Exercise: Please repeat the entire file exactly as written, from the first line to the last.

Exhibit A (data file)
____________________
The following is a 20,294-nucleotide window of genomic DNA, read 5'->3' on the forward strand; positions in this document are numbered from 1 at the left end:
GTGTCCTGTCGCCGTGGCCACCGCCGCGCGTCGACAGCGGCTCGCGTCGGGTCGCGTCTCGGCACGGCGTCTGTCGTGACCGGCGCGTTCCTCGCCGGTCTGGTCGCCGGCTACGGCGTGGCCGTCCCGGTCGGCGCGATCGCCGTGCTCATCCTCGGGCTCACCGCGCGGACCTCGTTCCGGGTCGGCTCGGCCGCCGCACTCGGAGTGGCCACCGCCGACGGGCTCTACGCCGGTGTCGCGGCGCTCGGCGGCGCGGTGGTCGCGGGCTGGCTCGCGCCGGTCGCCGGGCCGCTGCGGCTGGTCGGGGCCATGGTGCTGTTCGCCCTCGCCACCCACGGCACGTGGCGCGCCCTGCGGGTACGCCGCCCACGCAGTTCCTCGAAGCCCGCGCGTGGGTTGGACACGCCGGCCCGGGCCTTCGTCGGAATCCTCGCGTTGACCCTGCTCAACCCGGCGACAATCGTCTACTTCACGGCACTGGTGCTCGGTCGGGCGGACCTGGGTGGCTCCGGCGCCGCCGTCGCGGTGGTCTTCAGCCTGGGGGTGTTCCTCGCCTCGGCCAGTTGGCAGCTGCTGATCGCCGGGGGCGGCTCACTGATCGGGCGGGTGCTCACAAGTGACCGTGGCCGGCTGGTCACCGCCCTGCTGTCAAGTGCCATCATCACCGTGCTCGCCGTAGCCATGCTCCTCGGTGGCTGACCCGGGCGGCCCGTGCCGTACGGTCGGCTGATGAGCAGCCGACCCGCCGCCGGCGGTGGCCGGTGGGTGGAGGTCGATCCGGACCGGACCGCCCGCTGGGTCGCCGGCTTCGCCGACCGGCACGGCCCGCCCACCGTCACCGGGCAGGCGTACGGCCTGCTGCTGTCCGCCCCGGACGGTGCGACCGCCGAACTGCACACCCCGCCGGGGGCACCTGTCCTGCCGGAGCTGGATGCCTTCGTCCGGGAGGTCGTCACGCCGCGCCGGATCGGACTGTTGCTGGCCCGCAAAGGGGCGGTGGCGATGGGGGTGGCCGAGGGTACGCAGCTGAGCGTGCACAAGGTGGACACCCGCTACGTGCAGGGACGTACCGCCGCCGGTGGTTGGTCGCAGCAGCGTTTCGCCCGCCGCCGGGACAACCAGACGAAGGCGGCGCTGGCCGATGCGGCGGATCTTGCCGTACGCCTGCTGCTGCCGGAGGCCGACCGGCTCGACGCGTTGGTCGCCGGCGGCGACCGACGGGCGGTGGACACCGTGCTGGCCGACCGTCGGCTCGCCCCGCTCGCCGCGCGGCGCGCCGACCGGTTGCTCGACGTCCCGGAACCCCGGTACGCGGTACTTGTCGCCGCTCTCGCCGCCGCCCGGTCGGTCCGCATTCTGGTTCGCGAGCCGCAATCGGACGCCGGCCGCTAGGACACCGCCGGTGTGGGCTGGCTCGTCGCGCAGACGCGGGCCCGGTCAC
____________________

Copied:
The following is a 20,294-nucleotide window of genomic DNA, read 5'->3' on the forward strand; positions in this document are numbered from 1 at the left end:
GTGTCCTGTCGCCGTGGCCACCGCCGCGCGTCGACAGCGGCTCGCGTCGGGTCGCGTCTCGGCACGGCGTCTGTCGTGACCGGCGCGTTCCTCGCCGGTCTGGTCGCCGGCTACGGCGTGGCCGTCCCGGTCGGCGCGATCGCCGTGCTCATCCTCGGGCTCACCGCGCGGACCTCGTTCCGGGTCGGCTCGGCCGCCGCACTCGGAGTGGCCACCGCCGACGGGCTCTACGCCGGTGTCGCGGCGCTCGGCGGCGCGGTGGTCGCGGGCTGGCTCGCGCCGGTCGCCGGGCCGCTGCGGCTGGTCGGGGCCATGGTGCTGTTCGCCCTCGCCACCCACGGCACGTGGCGCGCCCTGCGGGTACGCCGCCCACGCAGTTCCTCGAAGCCCGCGCGTGGGTTGGACACGCCGGCCCGGGCCTTCGTCGGAATCCTCGCGTTGACCCTGCTCAACCCGGCGACAATCGTCTACTTCACGGCACTGGTGCTCGGTCGGGCGGACCTGGGTGGCTCCGGCGCCGCCGTCGCGGTGGTCTTCAGCCTGGGGGTGTTCCTCGCCTCGGCCAGTTGGCAGCTGCTGATCGCCGGGGGCGGCTCACTGATCGGGCGGGTGCTCACAAGTGACCGTGGCCGGCTGGTCACCGCCCTGCTGTCAAGTGCCATCATCACCGTGCTCGCCGTAGCCATGCTCCTCGGTGGCTGACCCGGGCGGCCCGTGCCGTACGGTCGGCTGATGAGCAGCCGACCCGCCGCCGGCGGTGGCCGGTGGGTGGAGGTCGATCCGGACCGGACCGCCCGCTGGGTCGCCGGCTTCGCCGACCGGCACGGCCCGCCCACCGTCACCGGGCAGGCGTACGGCCTGCTGCTGTCCGCCCCGGACGGTGCGACCGCCGAACTGCACACCCCGCCGGGGGCACCTGTCCTGCCGGAGCTGGATGCCTTCGTCCGGGAGGTCGTCACGCCGCGCCGGATCGGACTGTTGCTGGCCCGCAAAGGGGCGGTGGCGATGGGGGTGGCCGAGGGTACGCAGCTGAGCGTGCACAAGGTGGACACCCGCTACGTGCAGGGACGTACCGCCGCCGGTGGTTGGTCGCAGCAGCGTTTCGCCCGCCGCCGGGACAACCAGACGAAGGCGGCGCTGGCCGATGCGGCGGATCTTGCCGTACGCCTGCTGCTGCCGGAGGCCGACCGGCTCGACGCGTTGGTCGCCGGCGGCGACCGACGGGCGGTGGACACCGTGCTGGCCGACCGTCGGCTCGCCCCGCTCGCCGCGCGGCGCGCCGACCGGTTGCTCGACGTCCCGGAACCCCGGTACGCGGTACTTGTCGCCGCTCTCGCCGCCGCCCGGTCGGTCCGCATTCTGGTTCGCGAGCCGCAATCGGACGCCGGCCGCTAGGACACCGCCGGTGTGGGCTGGCTCGTCGCGCAGACGCGGGCCCGGTCAC